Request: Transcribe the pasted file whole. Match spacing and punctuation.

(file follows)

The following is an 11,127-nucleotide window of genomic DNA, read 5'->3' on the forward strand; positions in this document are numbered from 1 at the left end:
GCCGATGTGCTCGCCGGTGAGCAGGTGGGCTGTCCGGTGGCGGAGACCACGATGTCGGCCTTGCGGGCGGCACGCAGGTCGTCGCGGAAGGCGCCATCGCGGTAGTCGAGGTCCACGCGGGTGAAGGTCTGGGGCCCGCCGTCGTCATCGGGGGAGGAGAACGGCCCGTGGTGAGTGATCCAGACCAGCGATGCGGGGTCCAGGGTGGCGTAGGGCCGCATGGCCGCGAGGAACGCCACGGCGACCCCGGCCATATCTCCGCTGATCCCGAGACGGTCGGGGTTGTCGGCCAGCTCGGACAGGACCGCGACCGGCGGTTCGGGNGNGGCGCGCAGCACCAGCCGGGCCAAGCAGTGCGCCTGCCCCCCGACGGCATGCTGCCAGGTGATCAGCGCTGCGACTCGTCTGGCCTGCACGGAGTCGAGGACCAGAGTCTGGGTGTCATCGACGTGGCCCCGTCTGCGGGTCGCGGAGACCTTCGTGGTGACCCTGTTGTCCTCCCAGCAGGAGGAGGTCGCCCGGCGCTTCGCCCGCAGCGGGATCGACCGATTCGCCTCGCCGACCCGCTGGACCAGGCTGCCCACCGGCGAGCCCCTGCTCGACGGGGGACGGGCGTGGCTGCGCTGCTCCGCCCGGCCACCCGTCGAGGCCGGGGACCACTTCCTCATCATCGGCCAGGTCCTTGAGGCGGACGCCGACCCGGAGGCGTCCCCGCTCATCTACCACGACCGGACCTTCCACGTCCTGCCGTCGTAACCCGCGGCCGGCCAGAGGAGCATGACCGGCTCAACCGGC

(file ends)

The following is an 11,127-nucleotide window of genomic DNA, read 5'->3' on the forward strand; positions in this document are numbered from 1 at the left end:
GCCGATGTGCTCGCCGGTGAGCAGGTGGGCTGTCCGGTGGCGGAGACCACGATGTCGGCCTTGCGGGCGGCACGCAGGTCGTCGCGGAAGGCGCCATCGCGGTAGTCGAGGTCCACGCGGGTGAAGGTCTGGGGCCCGCCGTCGTCATCGGGGGAGGAGAACGGCCCGTGGTGAGTGATCCAGACCAGCGATGCGGGGTCCAGGGTGGCGTAGGGCCGCATGGCCGCGAGGAACGCCACGGCGACCCCGGCCATATCTCCGCTGATCCCGAGACGGTCGGGGTTGTCGGCCAGCTCGGACAGGACCGCGACCGGCGGTTCGGGNGNGGCGCGCAGCACCAGCCGGGCCAAGCAGTGCGCCTGCCCCCCGACGGCATGCTGCCAGGTGATCAGCGCTGCGACTCGTCTGGCCTGCACGGAGTCGAGGACCAGAGTCTGGGTGTCATCGACGTGGCCCCGTCTGCGGGTCGCGGAGACCTTCGTGGTGACCCTGTTGTCCTCCCAGCAGGAGGAGGTCGCCCGGCGCTTCGCCCGCAGCGGGATCGACCGATTCGCCTCGCCGACCCGCTGGACCAGGCTGCCCACCGGCGAGCCCCTGCTCGACGGGGGACGGGCGTGGCTGCGCTGCTCCGCCCGGCCACCCGTCGAGGCCGGGGACCACTTCCTCATCATCGGCCAGGTCCTTGAGGCGGACGCCGACCCGGAGGCGTCCCCGCTCATCTACCACGACCGGACCTTCCACGTCCTGCCGTCGTAACCCGCGGCCGGCCAGAGGAGCATGACCGGCTCAACCGGC